Electrical System Options

1. Off-the-shelf LED driver

An existing LED driver will provide the quickest design time, since it is already available and will come with a reference circuit design. All parts will be tested for EMI and safety regulations and will typically have the lowest per-unit cost in volume.

The drawbacks are that existing LED driver efficiencies are typically in the mid-80% range. Lifetime and operating temperatures may also be an issue, depending on the vendor and the application.

2. Next generation LED driver

As LED lighting is gaining in popularity, more semiconductor companies are turning their attention to optimising LED driver designs. Another option is to partner with one of these companies on the next generation of LED drivers, which will have higher efficiencies and full regulatory approval.

However, waiting for the product development may delay the development of the LED luminaire. Also, smaller companies may not be able to work together with a driver company on an unreleased product.

3. Custom design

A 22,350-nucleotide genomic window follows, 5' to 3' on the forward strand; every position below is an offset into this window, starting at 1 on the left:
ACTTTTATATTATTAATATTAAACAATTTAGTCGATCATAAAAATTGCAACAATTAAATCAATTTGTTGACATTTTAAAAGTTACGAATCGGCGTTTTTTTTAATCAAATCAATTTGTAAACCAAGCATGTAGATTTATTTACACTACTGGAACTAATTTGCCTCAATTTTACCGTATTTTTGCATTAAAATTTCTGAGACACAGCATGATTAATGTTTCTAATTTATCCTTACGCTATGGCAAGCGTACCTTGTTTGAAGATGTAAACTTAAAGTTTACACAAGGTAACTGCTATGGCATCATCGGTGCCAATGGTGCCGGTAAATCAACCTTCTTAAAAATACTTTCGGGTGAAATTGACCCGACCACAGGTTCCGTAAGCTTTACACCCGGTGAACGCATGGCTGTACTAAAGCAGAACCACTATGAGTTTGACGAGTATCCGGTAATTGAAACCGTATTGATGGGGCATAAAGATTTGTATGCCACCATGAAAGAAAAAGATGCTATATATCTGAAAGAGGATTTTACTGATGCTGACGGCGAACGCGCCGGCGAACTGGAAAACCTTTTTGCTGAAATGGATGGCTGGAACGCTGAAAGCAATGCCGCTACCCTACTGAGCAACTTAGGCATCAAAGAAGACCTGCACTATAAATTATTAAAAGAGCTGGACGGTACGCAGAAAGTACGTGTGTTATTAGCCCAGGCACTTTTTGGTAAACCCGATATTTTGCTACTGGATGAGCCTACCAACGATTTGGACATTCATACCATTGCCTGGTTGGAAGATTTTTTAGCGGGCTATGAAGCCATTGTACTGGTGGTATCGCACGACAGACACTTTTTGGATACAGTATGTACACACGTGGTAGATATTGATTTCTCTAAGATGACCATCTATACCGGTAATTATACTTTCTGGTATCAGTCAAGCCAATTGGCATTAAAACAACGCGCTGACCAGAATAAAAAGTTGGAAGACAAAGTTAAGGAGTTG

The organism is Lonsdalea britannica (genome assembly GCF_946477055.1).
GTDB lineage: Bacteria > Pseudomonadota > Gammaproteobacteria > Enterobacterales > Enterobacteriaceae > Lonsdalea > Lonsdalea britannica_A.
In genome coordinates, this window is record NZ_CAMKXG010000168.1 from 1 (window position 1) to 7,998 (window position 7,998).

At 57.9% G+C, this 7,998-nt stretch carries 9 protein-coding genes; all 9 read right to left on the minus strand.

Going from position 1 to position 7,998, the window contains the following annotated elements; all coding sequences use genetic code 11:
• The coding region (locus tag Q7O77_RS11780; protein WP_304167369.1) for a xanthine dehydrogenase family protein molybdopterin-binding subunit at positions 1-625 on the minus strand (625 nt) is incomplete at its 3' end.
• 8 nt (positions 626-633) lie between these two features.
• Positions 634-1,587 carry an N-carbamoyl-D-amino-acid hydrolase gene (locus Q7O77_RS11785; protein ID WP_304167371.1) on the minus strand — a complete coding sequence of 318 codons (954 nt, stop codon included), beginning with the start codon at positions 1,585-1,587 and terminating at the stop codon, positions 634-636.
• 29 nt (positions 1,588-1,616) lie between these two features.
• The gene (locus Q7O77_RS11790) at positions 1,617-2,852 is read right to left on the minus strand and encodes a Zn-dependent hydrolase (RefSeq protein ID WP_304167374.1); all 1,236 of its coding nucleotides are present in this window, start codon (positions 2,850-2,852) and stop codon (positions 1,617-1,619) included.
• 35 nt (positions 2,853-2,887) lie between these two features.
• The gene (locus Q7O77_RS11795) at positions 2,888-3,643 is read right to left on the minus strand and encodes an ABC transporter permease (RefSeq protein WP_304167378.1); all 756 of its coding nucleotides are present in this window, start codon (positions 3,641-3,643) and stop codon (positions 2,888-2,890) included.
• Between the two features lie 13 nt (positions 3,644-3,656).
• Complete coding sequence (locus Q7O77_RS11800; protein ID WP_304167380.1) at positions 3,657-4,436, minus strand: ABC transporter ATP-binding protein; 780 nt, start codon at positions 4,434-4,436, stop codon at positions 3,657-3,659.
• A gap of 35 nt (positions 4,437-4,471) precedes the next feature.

As with thermal design, a fully customised electrical system is an option. While it may be possible to get a higher efficacy than by using an off-the-shelf part, there are many potential drawbacks.

The burden of development and regulatory approval is now on the designer. Even after development, the per-unit cost may be higher than an existing solution. Also, keep in mind that driver companies will continue to develop more efficient and cheaper drivers during the LED luminaire development period.

Available development resources and target efficiency will usually drive the decisions for the electrical system. In today’s high-power LED environment, improvements in the overall luminaire efficacy are driven more by the LEDs themselves and not the drivers. It may be advantageous to get a product out sooner rather than trying to wait until the electrical design is perfect.

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